On 28/29 March 2016 Alasdair Morrison participated in a workshop at the United States Military Academy on the costs and consequences of torture. The workshop sought to quantify and analyse the costs and consequences of the use of torture on unit level operations, unit cohesion and effectiveness as well as the impact on affected personnel including psychological factors, morale and discipline. The participants were primarily drawn from the US military and human rights communities with UK representation. The UK participants focussed on events in Iraq, in particular the death of Baha Mousa, Afghanistan and the historical context of the use of inhuman treatment/torture in counter insurgency operations post war.
Alasdair’s presentation was directed mainly at the use of the “Five Techniques” in Northern Ireland, the Heath Statement, the Irish State Case and the use of such methods in earlier counter insurgency actions. Tim Child reviewed the Baha Mousa Case, the Gage Inquiry and the resultant impact on UK detention and interrogation doctrine.
The intention is that the proceedings of the workshop together with associated commissioned articles will be published by Cambridge University Press. A second workshop directed at the operational level is scheduled to take place in Harvard in October 2016.
Alasdair Morrison is Lt Col and legal officer at the British army. He is also studying on our Research Degree Programme.
Professor Tamara Hervey
This week Professor Tamara Hervey is guest speaker at ‘How does the EU affect our health and wellbeing?’ – part of a series of discussions co-hosted by CoVi and the Chartered Institute of Public Finance and Accountancy (CIPFA). The event on the 28th April 2016 will look at how our healthcare systems are affected by our relationship with the EU. What is the impact on both patients and practitioners? How are our lifestyles – what we eat, what we drink and how we work – and wider wellbeing influenced at an EU level? And how are healthcare services affected by the workforce and research exchanges made possible through EU membership?
Professor Tamara Hervey is Jean Monnet Professor of European Union Law, University of Sheffield
Photo credit: Mr Lei Yu, Shanghai University Law School
As part of the research project on ‘Diversifying Ownership of Land?: Communal Property in the UK and China’ (PI, Dr Ting Xu, School of Law, University of Sheffield; CI, Professor Fengzhang Li, School of Law, Shanghai University), a workshop on ‘Collective Land Rights’ was successfully held at Shanghai University Law School on 26 March 2016 in collaboration with the communal property research network. The workshop focused on land ownership and use rights and included three themes: property theory and land ownership; collective ownership of rural land; and land use rights and development rights. Members of the communal property research network, Professor Fengzhang Li (School of Law, Shanghai University), Dr Ting Xu (School of Law, University of Sheffield), Dr Gong Wei (School of Law, University of Sheffield/Chongqing University), Professor Shengmin Sun (School of Economics, Shandong University), presented papers at the workshop. Other speakers included: Professor Fuping Gao (Property Law Academy at East China University of Political Science and Law), Professor Rui Liu (Law Department at Chinese Academy of Governance), Mr Liefei Qiu (Ministry of Land and Resources of the People’s Republic of China), Mr Ding Zhang (the National Committee of the Chinese People’s Political Consultative Conference), Professor Xiaojun Chen (Department of Law, Shandong Agricultural University), Dr Xueyang Cheng (Suzhou University Law School), Mr Nan Jiang (School of Law, Jilin University) and Ms Yu Zhang (School of Law, Shanghai University). PhD and LLM students from Shanghai University Law School also attended the workshop.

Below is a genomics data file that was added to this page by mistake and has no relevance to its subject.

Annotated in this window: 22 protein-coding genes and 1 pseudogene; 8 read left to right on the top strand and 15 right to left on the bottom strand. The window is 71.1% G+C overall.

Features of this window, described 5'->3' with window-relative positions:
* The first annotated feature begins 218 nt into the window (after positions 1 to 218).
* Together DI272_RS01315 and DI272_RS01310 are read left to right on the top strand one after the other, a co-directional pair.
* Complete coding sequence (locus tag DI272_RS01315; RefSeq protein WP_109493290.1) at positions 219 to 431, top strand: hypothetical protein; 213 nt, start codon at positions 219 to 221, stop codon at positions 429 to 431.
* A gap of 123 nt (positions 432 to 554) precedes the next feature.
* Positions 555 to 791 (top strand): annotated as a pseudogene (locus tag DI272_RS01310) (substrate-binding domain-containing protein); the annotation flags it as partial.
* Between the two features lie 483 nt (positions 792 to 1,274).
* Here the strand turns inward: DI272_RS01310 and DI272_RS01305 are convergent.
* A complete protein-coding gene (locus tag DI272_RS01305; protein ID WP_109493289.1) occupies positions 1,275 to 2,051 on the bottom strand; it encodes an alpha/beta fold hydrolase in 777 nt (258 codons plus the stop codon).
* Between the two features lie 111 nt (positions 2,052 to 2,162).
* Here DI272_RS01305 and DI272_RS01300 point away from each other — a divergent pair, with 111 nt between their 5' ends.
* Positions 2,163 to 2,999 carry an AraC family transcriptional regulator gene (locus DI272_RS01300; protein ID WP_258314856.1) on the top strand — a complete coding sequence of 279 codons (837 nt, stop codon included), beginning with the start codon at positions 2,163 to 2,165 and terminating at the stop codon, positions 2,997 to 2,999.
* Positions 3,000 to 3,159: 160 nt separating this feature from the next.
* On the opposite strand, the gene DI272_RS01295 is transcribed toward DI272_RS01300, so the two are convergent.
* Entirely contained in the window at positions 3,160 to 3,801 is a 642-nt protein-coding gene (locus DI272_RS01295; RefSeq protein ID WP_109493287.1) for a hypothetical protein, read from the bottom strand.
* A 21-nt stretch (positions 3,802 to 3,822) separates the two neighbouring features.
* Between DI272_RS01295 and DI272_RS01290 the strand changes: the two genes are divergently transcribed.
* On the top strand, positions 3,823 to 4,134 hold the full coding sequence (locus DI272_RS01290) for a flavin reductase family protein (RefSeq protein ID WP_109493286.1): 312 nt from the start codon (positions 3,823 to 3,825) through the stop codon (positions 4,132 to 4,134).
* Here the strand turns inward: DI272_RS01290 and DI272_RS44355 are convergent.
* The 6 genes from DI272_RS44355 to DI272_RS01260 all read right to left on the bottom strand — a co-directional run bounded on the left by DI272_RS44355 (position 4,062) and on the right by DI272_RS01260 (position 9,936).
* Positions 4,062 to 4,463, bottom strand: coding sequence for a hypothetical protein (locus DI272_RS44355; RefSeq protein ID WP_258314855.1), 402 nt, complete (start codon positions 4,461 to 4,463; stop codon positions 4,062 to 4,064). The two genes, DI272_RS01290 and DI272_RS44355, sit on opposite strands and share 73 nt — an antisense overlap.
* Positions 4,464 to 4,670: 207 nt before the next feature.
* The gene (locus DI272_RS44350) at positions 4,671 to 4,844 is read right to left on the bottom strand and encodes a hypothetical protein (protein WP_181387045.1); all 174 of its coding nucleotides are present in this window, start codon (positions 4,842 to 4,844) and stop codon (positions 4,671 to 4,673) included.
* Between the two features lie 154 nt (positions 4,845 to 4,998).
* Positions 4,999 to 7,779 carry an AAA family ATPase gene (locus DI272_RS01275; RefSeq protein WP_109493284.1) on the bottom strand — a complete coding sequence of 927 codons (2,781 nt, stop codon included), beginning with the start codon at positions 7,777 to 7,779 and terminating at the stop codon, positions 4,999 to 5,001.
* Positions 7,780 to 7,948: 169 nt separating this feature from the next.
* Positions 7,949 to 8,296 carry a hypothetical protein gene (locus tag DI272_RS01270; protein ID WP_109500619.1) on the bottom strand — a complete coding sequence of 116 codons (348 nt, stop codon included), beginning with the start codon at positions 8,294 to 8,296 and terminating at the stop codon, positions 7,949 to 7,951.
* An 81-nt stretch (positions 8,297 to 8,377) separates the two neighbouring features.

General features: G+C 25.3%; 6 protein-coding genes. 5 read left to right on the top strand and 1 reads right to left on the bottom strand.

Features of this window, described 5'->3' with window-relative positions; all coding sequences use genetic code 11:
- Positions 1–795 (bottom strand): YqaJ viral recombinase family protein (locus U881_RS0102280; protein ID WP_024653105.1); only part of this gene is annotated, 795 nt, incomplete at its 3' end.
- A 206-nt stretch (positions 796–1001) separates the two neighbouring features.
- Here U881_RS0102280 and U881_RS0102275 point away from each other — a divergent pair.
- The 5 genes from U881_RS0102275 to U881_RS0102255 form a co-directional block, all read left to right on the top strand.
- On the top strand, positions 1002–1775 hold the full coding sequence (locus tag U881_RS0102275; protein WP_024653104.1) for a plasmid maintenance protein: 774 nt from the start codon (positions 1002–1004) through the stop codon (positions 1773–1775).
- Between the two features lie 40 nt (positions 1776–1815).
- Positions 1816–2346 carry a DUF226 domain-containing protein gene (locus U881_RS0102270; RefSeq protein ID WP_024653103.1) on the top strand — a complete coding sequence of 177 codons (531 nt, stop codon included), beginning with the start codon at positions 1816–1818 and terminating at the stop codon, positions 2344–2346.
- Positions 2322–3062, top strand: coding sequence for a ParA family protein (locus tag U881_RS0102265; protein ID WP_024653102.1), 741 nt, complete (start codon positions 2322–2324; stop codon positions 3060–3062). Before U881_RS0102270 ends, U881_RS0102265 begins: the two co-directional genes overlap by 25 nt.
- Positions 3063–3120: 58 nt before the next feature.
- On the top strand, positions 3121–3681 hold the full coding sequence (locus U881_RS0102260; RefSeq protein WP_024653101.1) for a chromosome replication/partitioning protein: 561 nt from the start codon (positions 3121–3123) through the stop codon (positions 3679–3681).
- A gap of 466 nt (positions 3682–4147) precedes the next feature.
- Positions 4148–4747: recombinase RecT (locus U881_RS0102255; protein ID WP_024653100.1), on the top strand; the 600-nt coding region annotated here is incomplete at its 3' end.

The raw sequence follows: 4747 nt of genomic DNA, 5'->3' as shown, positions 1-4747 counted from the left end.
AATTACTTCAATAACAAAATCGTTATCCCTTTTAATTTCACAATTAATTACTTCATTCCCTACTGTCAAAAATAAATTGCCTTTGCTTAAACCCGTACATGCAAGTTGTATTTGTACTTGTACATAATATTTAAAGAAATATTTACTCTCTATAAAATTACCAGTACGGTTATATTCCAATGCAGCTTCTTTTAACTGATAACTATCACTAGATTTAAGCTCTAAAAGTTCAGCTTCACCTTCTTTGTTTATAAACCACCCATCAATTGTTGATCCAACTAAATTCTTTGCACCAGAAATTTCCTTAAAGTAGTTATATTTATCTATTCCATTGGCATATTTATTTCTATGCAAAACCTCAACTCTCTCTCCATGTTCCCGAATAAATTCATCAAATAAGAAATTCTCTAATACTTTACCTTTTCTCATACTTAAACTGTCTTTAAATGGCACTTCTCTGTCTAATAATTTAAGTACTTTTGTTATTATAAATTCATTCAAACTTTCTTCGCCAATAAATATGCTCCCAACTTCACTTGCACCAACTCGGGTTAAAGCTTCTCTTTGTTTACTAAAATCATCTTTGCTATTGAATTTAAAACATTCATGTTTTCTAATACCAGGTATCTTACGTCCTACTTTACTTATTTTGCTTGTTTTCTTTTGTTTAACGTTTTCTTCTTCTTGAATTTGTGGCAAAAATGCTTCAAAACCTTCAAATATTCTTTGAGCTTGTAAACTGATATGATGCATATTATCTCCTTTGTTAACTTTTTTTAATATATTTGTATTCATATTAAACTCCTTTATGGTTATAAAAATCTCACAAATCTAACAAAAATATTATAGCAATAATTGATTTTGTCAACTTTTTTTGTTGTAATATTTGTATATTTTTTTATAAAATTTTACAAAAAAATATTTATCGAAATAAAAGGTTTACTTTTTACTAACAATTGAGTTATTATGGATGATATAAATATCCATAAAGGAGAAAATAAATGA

Details of the workshop in Chinese can be found at: http://www.law.shu.edu.cn/Default.aspx?tabid=27005&ctl=Detail&mid=50197&Id=193881&SkinSrc=%5BL%5DSkins/fxy1304/fa1304_1
On 18th April 2016 we were pleased to welcome Professor John Kay – one of Britain’s leading economists.
His lecture outlined the central argument of his most recent book, Other People’s Money, which is that the finance world’s perceived profitability is not the creation of new wealth, but the sector’s appropriation of wealth – of other people’s money.
Dr Ding Chen
On 2nd March Dr Ding Chen was invited to talk at Leeds Law School on ‘Corporate Governance in China: Issues and Challenges’. Later in the month she gave an invited talk at SOAS on ‘Law, Trust and Institutional Change in China‘ and attended an invitation-only seminar at the Great Britain China Centre on ‘Advancing the Rule of Law in China: Issues and Opportunities’.
Dr Ding Chen is a Senior Lecturer In Corporate and Commercial Law.
Professor Graham Gee
In March, Professor Graham Gee participated in briefing sessions at the UK Parliament on the Government’s proposed repeal of the Human Rights Act and its plans to introduce a British Bill of Rights. At the start of March, together with academics from other UK universities and other stakeholders, Professor Gee participated in a roundtable event organised by the Joint Committee on Human Rights. Later in the month, Professor Gee also participated in a private briefing before another select committee on issues raised by the changing judicial role.
Professor Graham Gee is Professor of Public Law and the Director of Research at the School of Law.